Is Jay Cutler a franchise quarterback?
That’s the big question Phil Emery will have to decide in the coming months. By now, we all know there are three options:
- Slap the franchise tag on him (According to NFL.com’s Albert Breer, theprojected franchise-tag number for a quarterback in 2014 will be $16.2 million.
- Sign him to a long-term deal.
- Cut ties with Cutler and let him sign elsewhere.
Whatever the outcome, one thing is for sure — next season, he’ll be commanding similar money to the top five quarterbacks in the NFL. But do his stats warrant such a thing?
According to Spotrac.com, the top-paid quarterbacks in 2013 (based on salary cap hit) are:
- Eli Manning, $20,850,000
- Matthew Stafford, $17,820,000
- Peyton Manning, $17,500,000
- Drew Brees, $17,474,000
- Tom Brady, $13,800,000
Here’s how Cutler compares to these “franchise” quarterbacks this year (and yes, we know it’s a bit ridiculous to include Eli Manning in here based on his stats, but we have to based on the contract):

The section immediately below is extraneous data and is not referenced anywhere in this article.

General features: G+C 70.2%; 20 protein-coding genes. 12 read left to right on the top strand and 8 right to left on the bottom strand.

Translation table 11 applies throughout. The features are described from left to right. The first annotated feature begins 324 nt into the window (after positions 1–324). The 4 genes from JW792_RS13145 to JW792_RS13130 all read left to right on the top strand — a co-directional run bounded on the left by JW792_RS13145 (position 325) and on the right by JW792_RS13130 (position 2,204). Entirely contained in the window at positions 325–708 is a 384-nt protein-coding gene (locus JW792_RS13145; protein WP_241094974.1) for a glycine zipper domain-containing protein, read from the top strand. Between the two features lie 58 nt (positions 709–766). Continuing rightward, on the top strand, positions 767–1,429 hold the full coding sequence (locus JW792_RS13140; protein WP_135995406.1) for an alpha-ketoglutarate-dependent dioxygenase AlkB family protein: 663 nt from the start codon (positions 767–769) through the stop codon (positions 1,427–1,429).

NFL games are won and lost in the fourth quarter, and Jay “Mr. Fourth Quarter” Cutler compares extremely favorably:
How about engineering a come-from-behind win? A look at how they play when trailing:
And then there’s that whole red zone offense, where Cutler has been prone to throw an interception.
The success of a season can largely rest in how December plays out. Here’s how Cutler’s December numbers stack up since 2010:
But then there’s the postseason numbers, where he’s only a step ahead of Detroit’s Matthew Stafford: